Pulmonary stenosis

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Comparison of normal morphology of the right heart and pulmonary valve with anatomic pathologies in pulmonary stenosis

Pulmonary stenosis is a rare valvular defect in adult cardiology. [1] It can occur alone or as part of a more complex stenosis in the area of outflow tract of the right ventricle, meaning mainly the area of the lung. More generally, pulmonary stenosis refers to both pulmonary valve stenosis and subvalvular obstruction. Diagnosis is mainly based on echocardiographic examination, or examination by catheterization to assess pressures. [1]

Etiopathogenesis[edit | edit source]

The most common cause of vulvar pulmonary stenosis is a congenital heart defect, where valve stenosis is in most cases part of a complex heart defect such as tetralogy of Fallot or complete atresia of the outflow tract of the right ventricle.[2] However, it can also occur in isolation.

Pulmonary stenosis, as a valve defect, as also the most common type of stenosis in the outflow tract of the right ventricle, or lung. Pulmonary stenosis as a whole occurs in several forms depending on the location of stenosis. This can be located under the valve (narrowing of the infundibule of the right ventricle in tetralogy of Fallat or ventricular septal defect), in the place of the valve, above it or in the periphery of the branches of the pulmonary artery (again, it can be part of various congenital heart defects). Stenosis subsequently causes right ventricular hypertrophy, which can lead to its dilatation and the secondary development of tricuspid regurgitation and right-sided heart failure.[3]

Other possible etiologies of pulmonary stenosis are post-traumatic valvular involvement (rare) or carcinoid involvement, where the produced serotonin causes pulmonary valve fibrotization.[1] [2]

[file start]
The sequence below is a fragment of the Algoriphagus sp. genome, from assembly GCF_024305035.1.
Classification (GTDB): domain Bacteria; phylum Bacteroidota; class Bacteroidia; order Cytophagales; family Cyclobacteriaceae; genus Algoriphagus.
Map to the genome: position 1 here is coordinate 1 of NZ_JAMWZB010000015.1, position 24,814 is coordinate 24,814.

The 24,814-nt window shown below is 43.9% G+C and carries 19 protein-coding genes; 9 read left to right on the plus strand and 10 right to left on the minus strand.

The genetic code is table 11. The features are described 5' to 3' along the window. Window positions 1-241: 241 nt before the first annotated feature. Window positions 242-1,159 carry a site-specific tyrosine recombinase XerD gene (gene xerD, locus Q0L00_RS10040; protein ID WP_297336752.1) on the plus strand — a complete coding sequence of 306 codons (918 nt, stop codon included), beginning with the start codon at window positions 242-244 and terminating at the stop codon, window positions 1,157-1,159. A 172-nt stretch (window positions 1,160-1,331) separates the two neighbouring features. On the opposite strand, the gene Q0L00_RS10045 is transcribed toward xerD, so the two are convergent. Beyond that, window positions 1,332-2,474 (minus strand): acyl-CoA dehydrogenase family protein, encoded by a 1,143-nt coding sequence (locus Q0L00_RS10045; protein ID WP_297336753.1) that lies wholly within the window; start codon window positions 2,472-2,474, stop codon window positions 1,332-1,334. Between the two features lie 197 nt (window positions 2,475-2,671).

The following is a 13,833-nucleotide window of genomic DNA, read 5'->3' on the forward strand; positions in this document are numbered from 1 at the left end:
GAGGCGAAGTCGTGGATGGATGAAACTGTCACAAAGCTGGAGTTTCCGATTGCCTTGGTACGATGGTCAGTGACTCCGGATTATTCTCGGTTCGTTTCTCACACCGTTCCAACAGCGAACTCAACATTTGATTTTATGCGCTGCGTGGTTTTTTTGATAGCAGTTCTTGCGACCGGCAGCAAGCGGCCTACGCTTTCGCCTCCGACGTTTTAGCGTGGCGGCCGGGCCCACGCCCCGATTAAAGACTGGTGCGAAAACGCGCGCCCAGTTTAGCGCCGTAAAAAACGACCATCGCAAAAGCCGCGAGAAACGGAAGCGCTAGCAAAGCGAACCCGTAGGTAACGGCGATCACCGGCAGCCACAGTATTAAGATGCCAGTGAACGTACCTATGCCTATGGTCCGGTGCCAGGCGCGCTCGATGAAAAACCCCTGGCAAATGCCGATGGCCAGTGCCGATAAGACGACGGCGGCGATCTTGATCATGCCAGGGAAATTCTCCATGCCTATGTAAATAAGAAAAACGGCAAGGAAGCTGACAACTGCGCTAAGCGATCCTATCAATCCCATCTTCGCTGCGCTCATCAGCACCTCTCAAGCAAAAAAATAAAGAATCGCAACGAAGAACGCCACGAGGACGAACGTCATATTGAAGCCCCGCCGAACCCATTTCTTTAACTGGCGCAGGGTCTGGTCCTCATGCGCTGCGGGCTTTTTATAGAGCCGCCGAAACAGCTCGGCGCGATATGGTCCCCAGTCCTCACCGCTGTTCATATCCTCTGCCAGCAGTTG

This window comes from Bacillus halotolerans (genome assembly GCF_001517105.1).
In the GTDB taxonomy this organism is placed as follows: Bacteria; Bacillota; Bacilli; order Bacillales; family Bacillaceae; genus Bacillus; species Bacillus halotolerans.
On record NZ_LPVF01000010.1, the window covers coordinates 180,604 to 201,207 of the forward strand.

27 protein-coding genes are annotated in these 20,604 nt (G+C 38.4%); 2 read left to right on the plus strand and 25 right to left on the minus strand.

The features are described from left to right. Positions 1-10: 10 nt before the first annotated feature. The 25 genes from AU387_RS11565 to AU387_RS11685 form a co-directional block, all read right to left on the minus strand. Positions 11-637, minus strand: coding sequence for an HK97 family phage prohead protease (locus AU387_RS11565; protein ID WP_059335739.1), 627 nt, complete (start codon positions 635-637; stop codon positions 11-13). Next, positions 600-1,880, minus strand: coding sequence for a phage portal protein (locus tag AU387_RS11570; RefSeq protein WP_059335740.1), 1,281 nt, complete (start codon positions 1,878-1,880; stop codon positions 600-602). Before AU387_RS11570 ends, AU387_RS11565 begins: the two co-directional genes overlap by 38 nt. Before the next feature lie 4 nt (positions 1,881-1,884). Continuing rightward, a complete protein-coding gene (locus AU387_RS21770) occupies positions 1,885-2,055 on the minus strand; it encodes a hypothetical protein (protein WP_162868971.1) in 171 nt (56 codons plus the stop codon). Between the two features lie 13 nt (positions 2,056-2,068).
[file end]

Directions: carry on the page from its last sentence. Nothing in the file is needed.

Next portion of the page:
Clinical picture[edit | edit source]

An ascultatory finding is an ejection murmur over the pulmonary valve, or split of the second sound.[2] Patients may be asymptomatic, possibly experiencing nausea, shortness of breath, and chest tightness.[2] Critical stenosis in the newborn is life-threatening cyanotic heart defect ( due to right-left atrial shunting). At later age, children with less significant defects tend to have no problems, sometimes they have lower performance.[3]

Diagnostics[edit | edit source]

The ECG findings depend on the severity of the stenosis. The findings may be normal, but in more severe forms of stenosis, there are signs of right atrial overload, right ventricular hypertrophy and generally pathological changes in the right periodical leads (high QR, T wave inversion, etc.).[2]

Significant changes may not be visible on a chest X-ray. In newborns, with right-left atrial shunt and simultaneous involvement of the tricuspid valve, the right heart border is prominent. After that, the changes are mainly visible in the case of more severe degree of pulmonary stenosis, mainly in the sense of poststenotic expansion of the lung and enlargement of the right-sided compartments.[2]

Echocardiographic examination is the basic examination method of assessing anatomical abnormalities of the pulmonary valve and hemodynamic effects of the defect. The examination is not always simple, and it is necessary to assess the parameters of the tricuspid valve, including pressure gradients.[2] These can also be obtained by performing a right-sided catheterization, which is used to pressure gradients and other pulmonary stenosis.[1]

Treatment[edit | edit source]

The course is usually benign, e light defect does not require treatment.[3] In newborns, prostaglandin E1 is administered in some specific situations.[2] More severe stenosis can be treated by balloon valvuloplasty or, failing that, by cardiac surgery.[1] [2]

Links[edit | edit source]

Related articles[edit | edit source]

Used literature[edit | edit source]

  • MANN, Douglas L, et al. Braunwald´s Heart Disease : A Textbook of Cardiovascular Medicine. 10th Edition edition. 2015. ISBN 978-0-323-29429-4.
  • ČEŠKA, Richard, et al. Interna. 3. edition. Triton, 2020. ISBN 978-80-7553-782-9.
  • BENEŠ, Jiří. Studijní materiály [online]. ©2009. [cit. 2009]. <http://jirben.wz.cz>.

References[edit | edit source]

  1. a b c d e ČEŠKA, Richard, et al. Interna. 3. edition. Triton, 2020. ISBN 978-80-7553-782-9.
  2. a b c d e f g h i MANN, Douglas L, et al. Braunwald´s Heart Disease : A Textbook of Cardiovascular Medicine. 10th Edition edition. 2015. ISBN 978-0-323-29429-4.
  3. a b c BENEŠ, Jiří. Studijní materiály [online]. ©2009. [cit. 2009]. <http://jirben.wz.cz>.